This mission is an intimidating task for city, state, and federal agencies. However, D.A.D.S. has seen miracle after miracle. Unlikely candidates for the work, Marvin and Jeanette are fulfilling the mandate prophesied by Malachi when he wrote, “See, I will send you the prophet Elijah before that great and dreadful day of the Lord comes. He will turn the hearts of the fathers to their children, and the hearts of the children to their fathers; or else I will come and strike the land with a curse.”
The third path
THough Marvin and Jeanette were forced to abbreviate their story to fit our lunch schedule, not leaving a dry eye was left in the house. And while most parties interested in the plight of urban communities agree that fatherless households are a critical issue, there are diverging opinions about how to deal with the plight of urban youth.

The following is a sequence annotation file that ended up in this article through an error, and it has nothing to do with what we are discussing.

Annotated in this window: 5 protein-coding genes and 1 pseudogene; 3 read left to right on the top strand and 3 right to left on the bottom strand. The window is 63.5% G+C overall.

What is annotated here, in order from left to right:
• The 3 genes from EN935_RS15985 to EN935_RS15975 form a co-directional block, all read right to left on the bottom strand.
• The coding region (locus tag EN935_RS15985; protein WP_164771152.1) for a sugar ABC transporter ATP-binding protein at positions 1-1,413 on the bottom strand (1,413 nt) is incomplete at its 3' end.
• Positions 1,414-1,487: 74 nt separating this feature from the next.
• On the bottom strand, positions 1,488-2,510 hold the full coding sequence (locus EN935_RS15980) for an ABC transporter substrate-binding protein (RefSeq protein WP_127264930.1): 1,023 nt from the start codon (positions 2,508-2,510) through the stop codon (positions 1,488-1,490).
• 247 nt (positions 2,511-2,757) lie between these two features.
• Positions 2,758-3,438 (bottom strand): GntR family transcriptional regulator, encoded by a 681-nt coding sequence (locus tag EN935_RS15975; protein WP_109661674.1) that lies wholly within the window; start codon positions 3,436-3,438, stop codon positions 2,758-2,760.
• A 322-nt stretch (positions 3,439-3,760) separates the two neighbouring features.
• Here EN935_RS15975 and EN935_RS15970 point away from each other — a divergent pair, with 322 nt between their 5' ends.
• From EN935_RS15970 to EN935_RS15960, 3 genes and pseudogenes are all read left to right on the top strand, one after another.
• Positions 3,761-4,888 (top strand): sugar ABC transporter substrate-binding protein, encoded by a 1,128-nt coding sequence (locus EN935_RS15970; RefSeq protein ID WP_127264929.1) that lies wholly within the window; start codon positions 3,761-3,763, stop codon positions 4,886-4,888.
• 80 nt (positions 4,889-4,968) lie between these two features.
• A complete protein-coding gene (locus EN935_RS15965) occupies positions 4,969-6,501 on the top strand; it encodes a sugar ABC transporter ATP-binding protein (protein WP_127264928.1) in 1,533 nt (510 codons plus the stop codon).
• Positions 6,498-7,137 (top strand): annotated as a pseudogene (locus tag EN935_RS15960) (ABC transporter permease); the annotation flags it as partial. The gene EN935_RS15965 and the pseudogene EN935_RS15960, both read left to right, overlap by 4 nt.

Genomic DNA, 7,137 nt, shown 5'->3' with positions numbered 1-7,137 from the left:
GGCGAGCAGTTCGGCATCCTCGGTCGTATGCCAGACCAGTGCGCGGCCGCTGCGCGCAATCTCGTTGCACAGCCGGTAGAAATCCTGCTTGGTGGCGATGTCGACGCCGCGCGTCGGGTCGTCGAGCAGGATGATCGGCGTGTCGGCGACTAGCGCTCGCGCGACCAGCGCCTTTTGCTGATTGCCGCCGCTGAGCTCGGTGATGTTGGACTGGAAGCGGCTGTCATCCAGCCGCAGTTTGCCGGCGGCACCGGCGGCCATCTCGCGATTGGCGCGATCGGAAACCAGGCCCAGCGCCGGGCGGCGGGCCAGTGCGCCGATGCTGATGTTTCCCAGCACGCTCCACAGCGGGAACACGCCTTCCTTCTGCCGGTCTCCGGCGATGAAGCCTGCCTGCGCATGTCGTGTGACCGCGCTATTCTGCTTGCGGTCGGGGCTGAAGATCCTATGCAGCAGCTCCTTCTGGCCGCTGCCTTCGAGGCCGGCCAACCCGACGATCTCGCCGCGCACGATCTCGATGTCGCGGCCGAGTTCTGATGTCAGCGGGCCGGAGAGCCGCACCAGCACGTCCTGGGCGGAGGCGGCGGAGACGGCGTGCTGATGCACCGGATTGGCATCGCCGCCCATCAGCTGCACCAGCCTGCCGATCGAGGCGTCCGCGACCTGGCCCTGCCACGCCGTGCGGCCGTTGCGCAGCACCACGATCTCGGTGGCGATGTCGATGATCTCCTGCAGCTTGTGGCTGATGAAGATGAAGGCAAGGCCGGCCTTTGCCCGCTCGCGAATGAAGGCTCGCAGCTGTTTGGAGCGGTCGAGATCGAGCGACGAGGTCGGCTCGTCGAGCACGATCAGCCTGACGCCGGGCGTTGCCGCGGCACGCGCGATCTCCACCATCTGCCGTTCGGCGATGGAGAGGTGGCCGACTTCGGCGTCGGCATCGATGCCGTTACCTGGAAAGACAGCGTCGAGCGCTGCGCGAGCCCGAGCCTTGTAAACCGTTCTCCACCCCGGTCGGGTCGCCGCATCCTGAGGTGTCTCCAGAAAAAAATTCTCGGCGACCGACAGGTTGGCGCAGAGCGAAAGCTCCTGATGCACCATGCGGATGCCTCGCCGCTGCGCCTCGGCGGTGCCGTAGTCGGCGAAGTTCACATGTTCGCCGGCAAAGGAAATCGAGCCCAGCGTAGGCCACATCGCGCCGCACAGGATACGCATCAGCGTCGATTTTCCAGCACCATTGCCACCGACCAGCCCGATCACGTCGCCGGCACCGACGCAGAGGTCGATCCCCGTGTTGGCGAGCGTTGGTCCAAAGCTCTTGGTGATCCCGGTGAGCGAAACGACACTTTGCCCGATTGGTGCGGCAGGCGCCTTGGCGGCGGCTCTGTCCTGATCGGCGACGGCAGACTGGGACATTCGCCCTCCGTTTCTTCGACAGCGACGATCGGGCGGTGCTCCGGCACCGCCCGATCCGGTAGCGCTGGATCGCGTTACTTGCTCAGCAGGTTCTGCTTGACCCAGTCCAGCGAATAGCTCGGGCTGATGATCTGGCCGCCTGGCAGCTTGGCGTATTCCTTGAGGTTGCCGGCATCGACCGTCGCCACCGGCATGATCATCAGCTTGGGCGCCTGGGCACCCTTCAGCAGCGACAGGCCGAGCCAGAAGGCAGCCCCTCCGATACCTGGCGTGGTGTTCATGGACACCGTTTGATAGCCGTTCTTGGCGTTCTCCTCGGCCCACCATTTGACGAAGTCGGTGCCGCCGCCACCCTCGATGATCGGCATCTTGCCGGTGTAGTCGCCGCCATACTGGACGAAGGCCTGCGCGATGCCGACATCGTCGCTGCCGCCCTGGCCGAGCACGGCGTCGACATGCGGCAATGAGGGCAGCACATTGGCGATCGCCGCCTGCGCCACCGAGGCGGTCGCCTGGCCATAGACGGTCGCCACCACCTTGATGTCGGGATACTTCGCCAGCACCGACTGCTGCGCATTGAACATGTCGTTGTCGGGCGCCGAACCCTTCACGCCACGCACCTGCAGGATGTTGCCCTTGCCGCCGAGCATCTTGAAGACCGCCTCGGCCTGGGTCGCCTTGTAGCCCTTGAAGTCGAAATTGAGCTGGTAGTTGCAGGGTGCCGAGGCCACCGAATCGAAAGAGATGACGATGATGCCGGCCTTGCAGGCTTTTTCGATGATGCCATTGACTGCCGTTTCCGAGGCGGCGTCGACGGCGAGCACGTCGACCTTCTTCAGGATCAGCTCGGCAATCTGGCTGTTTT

Some critics have rejected the family disorganization thesis described in the aforementioned Moynihan report. These parties have responded vociferously against the reports so-called bias for the nuclear family and its emphasis on black pathology. “Blaming the victim,” they assert, diminishes the impact of issues such as historical racism, social injustice, and de-industrialization — as well as negating the female headed household as an African cultural retention.